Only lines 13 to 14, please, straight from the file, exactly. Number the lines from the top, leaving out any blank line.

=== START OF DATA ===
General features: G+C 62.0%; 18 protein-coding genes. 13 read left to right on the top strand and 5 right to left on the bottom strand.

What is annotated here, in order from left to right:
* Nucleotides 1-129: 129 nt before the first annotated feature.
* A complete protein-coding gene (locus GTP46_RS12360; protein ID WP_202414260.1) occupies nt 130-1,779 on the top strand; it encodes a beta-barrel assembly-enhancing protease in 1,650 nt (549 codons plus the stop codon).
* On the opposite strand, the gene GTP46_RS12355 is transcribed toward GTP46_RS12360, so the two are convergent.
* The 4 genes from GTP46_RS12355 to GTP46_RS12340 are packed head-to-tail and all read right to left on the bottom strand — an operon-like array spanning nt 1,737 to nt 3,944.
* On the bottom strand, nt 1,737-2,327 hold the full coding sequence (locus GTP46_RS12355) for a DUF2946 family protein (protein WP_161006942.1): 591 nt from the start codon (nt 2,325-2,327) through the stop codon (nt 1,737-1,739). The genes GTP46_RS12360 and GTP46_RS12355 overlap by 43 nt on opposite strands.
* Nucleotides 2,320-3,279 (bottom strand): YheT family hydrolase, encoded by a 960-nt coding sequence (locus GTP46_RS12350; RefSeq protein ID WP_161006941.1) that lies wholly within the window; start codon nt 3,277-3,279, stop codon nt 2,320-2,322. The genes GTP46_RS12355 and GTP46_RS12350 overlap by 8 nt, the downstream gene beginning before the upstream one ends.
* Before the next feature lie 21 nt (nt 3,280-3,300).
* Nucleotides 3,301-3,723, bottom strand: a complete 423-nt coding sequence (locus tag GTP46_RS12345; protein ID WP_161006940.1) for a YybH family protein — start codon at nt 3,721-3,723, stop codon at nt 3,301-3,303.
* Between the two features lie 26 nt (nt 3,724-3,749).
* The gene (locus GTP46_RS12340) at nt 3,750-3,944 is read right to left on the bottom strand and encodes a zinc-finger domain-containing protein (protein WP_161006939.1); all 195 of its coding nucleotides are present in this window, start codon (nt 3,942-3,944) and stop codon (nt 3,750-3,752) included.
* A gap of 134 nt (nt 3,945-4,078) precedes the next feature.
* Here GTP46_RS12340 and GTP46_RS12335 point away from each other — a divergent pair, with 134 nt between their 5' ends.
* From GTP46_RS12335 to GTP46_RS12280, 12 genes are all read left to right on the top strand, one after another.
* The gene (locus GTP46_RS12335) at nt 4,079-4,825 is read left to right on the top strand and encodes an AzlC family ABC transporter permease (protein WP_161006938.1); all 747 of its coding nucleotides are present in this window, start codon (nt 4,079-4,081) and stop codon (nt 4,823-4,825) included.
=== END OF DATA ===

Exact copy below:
* A gap of 134 nt (nt 3,945-4,078) precedes the next feature.
* Here GTP46_RS12340 and GTP46_RS12335 point away from each other — a divergent pair, with 134 nt between their 5' ends.